Loa loa filariasis, Calabar swellings Loa loa filaria Connective tissue, lungs, eye blood (Giemsa, haematoxylin, eosin stain) rain forest of West Africa - 12-13 million people Tabanidae - horse fly, bites in the day
Mansonelliasis, Filariasis Mansonella streptocerca subcutaneous layer of skin insect
River blindness, Onchocerciasis Onchocerca volvulus skin, eye, tissue bloodless skin snip Africa, Yemen, Central and South America near cool, fast flowing rivers Simulium/Black fly, bite during the day
Strongyloidiasis - Parasitic pneumonia Strongyloides stercoralis Intestines, lungs, skin (Larva currens) stool, blood skin penetration
Thelaziasis Thelazia californiensis, Thelazia callipaeda Eyes ocular examination Asia, Europe Amiota (Phortica) variegata, Phortica okadai
Toxocariasis Toxocara canis, Toxocara cati liver, brain, eyes (Toxocara canis - Visceral larva migrans, Ocular larva migrans) blood, ocular examination worldwide distribution pica, unwashed food contamined with Toxocara eggs, undercooked livers of chicken
Trichinosis Trichinella spiralis, Trichinella britovi, Trichinella nelsoni, Trichinella nativa muscle, periorbital region, small intestine blood more common in developing countries due to improved feeding practices in developed countries. ingestion of undercooked pork
Whipworm Trichuris trichiura, Trichuris vulpis large intestine, anus stool (eggs) common worldwide accidental ingestion of eggs in dry goods such as beans, rice, and various grains or soil contaminated with human feces
ElephantiasisLymphatic filariasis Wuchereria bancrofti lymphatic system thick blood smears stained with hematoxylin. Tropical and subtropical mosquito, bites at night

Other organisms[edit]

Common name of organism or disease Latin name (sorted) Body parts affected Diagnostic specimen Prevalence Transmission/Vector
Acanthocephaliasis Archiacanthocephala, Moniliformis moniliformis Gastrointestinal tract, peritoneum, eye Faeces, parasite itself worldwide ingestion of intermediate hosts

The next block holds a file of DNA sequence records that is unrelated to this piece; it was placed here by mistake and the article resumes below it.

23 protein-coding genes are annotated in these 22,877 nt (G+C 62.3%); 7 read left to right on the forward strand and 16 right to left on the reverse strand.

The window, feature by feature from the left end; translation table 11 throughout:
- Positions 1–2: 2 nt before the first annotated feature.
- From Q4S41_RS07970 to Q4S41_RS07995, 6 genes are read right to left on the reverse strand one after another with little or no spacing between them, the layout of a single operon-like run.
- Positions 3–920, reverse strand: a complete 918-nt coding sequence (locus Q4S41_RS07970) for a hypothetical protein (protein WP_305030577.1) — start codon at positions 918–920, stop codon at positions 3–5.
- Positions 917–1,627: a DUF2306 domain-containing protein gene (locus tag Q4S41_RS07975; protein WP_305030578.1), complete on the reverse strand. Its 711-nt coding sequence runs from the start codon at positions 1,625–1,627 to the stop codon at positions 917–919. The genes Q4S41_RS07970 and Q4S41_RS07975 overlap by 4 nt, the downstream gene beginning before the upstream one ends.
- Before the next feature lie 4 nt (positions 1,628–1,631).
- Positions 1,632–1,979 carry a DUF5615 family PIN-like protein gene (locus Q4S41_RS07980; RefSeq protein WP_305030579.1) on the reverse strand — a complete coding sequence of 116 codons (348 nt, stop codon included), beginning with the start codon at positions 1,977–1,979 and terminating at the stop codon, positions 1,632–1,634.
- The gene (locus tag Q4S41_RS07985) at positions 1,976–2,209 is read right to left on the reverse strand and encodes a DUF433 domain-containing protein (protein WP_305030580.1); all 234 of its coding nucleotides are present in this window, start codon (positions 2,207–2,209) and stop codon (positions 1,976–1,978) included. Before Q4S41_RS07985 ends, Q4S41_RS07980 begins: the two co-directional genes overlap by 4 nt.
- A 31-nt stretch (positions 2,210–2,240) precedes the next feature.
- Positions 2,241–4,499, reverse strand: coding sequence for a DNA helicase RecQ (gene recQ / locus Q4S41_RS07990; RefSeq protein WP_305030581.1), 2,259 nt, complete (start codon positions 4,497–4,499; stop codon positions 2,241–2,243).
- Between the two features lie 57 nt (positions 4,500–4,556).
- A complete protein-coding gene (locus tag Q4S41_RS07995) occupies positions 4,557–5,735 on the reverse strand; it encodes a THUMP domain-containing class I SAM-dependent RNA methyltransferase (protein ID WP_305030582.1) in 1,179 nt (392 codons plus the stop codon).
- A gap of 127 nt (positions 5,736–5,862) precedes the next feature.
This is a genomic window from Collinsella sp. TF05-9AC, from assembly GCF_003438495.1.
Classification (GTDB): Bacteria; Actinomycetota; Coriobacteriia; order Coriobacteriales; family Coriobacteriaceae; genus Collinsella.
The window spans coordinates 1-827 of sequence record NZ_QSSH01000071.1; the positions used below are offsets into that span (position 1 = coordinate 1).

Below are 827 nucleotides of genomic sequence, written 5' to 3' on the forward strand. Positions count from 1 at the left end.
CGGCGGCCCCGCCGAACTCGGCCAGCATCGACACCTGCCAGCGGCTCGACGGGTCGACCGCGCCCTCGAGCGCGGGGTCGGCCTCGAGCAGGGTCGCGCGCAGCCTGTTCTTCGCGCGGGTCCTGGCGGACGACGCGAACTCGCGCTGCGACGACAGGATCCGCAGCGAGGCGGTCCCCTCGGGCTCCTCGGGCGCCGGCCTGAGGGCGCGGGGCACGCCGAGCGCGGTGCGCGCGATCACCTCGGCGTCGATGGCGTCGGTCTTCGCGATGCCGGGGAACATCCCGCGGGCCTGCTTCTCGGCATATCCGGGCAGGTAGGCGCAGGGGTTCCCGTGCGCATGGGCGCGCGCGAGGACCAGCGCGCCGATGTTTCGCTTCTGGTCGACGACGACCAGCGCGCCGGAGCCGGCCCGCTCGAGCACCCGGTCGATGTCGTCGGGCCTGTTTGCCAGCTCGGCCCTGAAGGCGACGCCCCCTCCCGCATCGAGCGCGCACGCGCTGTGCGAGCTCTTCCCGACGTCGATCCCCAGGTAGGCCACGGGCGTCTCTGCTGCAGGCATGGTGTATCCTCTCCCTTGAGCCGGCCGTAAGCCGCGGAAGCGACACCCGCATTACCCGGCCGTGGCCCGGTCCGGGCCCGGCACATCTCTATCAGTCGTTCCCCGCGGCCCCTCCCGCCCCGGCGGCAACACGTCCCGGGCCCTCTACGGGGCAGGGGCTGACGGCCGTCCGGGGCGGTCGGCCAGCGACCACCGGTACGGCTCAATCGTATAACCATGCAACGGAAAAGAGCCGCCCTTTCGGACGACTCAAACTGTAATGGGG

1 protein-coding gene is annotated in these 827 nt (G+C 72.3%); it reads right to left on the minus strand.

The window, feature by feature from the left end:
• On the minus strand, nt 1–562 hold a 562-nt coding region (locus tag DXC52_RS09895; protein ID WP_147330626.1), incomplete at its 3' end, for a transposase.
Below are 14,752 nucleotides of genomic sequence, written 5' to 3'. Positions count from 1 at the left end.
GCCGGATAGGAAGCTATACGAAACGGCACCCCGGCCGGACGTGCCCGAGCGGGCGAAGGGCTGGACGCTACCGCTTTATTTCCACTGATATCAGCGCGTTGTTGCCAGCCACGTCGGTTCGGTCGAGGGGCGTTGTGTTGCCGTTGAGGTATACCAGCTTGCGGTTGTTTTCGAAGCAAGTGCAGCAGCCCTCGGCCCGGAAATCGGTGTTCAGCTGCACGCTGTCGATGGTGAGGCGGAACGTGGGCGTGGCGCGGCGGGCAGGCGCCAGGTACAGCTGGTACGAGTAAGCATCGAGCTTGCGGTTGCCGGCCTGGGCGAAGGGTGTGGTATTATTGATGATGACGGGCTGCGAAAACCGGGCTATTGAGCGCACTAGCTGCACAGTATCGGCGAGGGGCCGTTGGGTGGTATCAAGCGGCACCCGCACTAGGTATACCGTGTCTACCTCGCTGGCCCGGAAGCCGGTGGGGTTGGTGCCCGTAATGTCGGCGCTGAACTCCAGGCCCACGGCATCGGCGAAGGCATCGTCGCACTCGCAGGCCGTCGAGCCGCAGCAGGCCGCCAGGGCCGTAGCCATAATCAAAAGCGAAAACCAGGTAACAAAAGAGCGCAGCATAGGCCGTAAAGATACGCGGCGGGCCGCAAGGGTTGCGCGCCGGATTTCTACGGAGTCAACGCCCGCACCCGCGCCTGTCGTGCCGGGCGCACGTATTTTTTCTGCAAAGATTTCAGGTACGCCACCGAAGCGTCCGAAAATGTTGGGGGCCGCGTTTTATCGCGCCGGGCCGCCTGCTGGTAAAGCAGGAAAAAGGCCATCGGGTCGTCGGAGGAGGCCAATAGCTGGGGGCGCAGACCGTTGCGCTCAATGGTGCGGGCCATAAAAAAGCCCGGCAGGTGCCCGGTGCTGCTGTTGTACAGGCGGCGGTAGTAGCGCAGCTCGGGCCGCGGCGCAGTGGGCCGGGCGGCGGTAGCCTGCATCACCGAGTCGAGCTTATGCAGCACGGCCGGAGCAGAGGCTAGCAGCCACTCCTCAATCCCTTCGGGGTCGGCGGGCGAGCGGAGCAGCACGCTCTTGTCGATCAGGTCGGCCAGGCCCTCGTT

Halzoun Syndrome Linguatula serrata nasopharynx physical examination Mid East ingestion of raw or undercooked lymph nodes (e.g., meat from infected camels and buffalos)
Myiasis Oestroidea, Calliphoridae, Sarcophagidae dead or living tissue
Chigoe flea Tunga penetrans Subcutaneous tissue physical examination Central and South America
Human Botfly Dermatobia hominis Subcutaneous tissue physical examination Central and South America Mosquitoes and biting flies

Ectoparasites[edit]

Common name of organism or disease Latin name (sorted) Body parts affected Diagnostic specimen Prevalence Transmission/Vector
Mite - Acariasis Acari skin Microscopy of the skin surface by doing a Skin scraping Worldwide Use of contaminated clothing and bedding or skin to skin contact
Bedbug Cimicidae Cimex lectularius skin visual Worldwide sharing of clothing and bedding
Head louse - Pediculosis Pediculus humanus hair follicles visual identification under magnification Common worldwide head-to-head contact
Body louse - Pediculosis Pediculus humanus corporis visual identification under magnification (Vagabond's disease) Worldwide skin-to-skin contact such as sexual activity and via sharing clothing or bedding
Crab louse - Pediculosis Pthirus pubis pubic area, eyelashes visual identification under magnification Worldwide skin-to-skin contact such as sexual activity and via sharing clothing or bedding
Demodex - Demodicosis Demodex folliculorum/brevis/canis eyebrow, eyelashes Microscopy of eyelash or eyebrow hair follicle Pandemic, worldwide prolonged skin-to-skin contact
Scabies Sarcoptes scabiei skin microscopy of surface scrapings Worldwide skin-to-skin contact such as sexual activity and via sharing clothing or bedding
Screwworm, Cochliomyia Cochliomyia hominivorax skin and wounds visual North America (eradicated), Central America, North Africa direct contact with fly
Flea, Siphonaptera Pulex irritans skin visual identification under magnification Worldwide environment
Tick Arachnida Ixodidae and Argasidae skin visual Worldwide High grass, leaf liter, Weeds

See also[edit]

References[edit]

  1. ^ Amin OM (2002). "Seasonal prevalence of intestinal parasites in the United States during 2000". Am. J. Trop. Med. Hyg. 66 (6): 799–803. PMID 12224595. 
  2. ^ Cogo PE, Scaglia M, Gatti S, Rossetti F, Alaggio R, Laverda AM, et al. Fatal Naegleria fowleri Meningoencephalitis, Italy Emerging Infectious Diseases [serial on the Internet]. 2004 Oct; accessed Jan 2009
  3. ^ Bennett, Nicholas John State University of New York Upstate Medical University Domachowske, Joseph; Khan, Asad A Louisiana State University Health Science Center; King, John W; Cross, J Thomas Naegleria eMedicine; accessed Jan 2009
  4. ^ Tolan, Robert W Jr Hymenolepiasis eMedicine; updated Feb 2008
  5. ^ Yılmaza, Hasan; Gödekmerdan, Ahmet Human fasciolosis in Van province, Turkey doi:10.1016/j.actatropica.2004.04.009
  6. ^ Centers for Disease Control and Prevention Fasciolopsiasis
  7. ^ Tolan, Robert W Gnathostomiasis eMedicine, updated Feb 2008
  8. ^ Anisakiasis